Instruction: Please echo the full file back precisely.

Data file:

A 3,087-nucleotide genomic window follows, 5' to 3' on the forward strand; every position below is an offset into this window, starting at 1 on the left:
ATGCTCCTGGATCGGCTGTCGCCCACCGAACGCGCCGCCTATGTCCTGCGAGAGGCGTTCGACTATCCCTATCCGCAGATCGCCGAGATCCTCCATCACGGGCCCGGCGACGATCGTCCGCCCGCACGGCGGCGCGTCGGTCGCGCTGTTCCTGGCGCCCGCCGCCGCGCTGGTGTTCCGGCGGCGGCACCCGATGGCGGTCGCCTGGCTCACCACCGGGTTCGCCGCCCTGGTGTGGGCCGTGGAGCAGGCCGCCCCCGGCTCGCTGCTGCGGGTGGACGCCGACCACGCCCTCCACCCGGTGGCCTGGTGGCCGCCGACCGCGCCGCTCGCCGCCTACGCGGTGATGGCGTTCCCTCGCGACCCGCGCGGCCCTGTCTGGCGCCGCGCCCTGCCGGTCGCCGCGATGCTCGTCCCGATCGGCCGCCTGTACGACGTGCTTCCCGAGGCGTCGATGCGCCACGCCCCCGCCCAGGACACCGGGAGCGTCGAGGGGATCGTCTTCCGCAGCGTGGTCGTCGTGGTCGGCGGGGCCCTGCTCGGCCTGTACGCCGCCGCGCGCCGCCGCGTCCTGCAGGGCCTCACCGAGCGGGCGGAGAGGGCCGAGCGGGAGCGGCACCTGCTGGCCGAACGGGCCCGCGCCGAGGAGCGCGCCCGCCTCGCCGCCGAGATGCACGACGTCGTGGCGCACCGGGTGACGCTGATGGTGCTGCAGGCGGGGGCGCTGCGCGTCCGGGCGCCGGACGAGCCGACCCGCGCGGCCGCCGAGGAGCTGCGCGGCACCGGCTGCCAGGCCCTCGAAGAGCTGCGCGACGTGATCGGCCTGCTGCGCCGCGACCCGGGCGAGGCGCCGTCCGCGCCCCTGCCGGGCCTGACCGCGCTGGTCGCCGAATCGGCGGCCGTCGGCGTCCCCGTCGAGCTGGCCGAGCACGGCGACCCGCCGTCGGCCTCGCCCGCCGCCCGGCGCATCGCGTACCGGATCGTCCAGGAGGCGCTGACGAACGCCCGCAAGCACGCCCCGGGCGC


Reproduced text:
A 3,087-nucleotide genomic window follows, 5' to 3' on the forward strand; every position below is an offset into this window, starting at 1 on the left:
ATGCTCCTGGATCGGCTGTCGCCCACCGAACGCGCCGCCTATGTCCTGCGAGAGGCGTTCGACTATCCCTATCCGCAGATCGCCGAGATCCTCCATCACGGGCCCGGCGACGATCGTCCGCCCGCACGGCGGCGCGTCGGTCGCGCTGTTCCTGGCGCCCGCCGCCGCGCTGGTGTTCCGGCGGCGGCACCCGATGGCGGTCGCCTGGCTCACCACCGGGTTCGCCGCCCTGGTGTGGGCCGTGGAGCAGGCCGCCCCCGGCTCGCTGCTGCGGGTGGACGCCGACCACGCCCTCCACCCGGTGGCCTGGTGGCCGCCGACCGCGCCGCTCGCCGCCTACGCGGTGATGGCGTTCCCTCGCGACCCGCGCGGCCCTGTCTGGCGCCGCGCCCTGCCGGTCGCCGCGATGCTCGTCCCGATCGGCCGCCTGTACGACGTGCTTCCCGAGGCGTCGATGCGCCACGCCCCCGCCCAGGACACCGGGAGCGTCGAGGGGATCGTCTTCCGCAGCGTGGTCGTCGTGGTCGGCGGGGCCCTGCTCGGCCTGTACGCCGCCGCGCGCCGCCGCGTCCTGCAGGGCCTCACCGAGCGGGCGGAGAGGGCCGAGCGGGAGCGGCACCTGCTGGCCGAACGGGCCCGCGCCGAGGAGCGCGCCCGCCTCGCCGCCGAGATGCACGACGTCGTGGCGCACCGGGTGACGCTGATGGTGCTGCAGGCGGGGGCGCTGCGCGTCCGGGCGCCGGACGAGCCGACCCGCGCGGCCGCCGAGGAGCTGCGCGGCACCGGCTGCCAGGCCCTCGAAGAGCTGCGCGACGTGATCGGCCTGCTGCGCCGCGACCCGGGCGAGGCGCCGTCCGCGCCCCTGCCGGGCCTGACCGCGCTGGTCGCCGAATCGGCGGCCGTCGGCGTCCCCGTCGAGCTGGCCGAGCACGGCGACCCGCCGTCGGCCTCGCCCGCCGCCCGGCGCATCGCGTACCGGATCGTCCAGGAGGCGCTGACGAACGCCCGCAAGCACGCCCCGGGCGC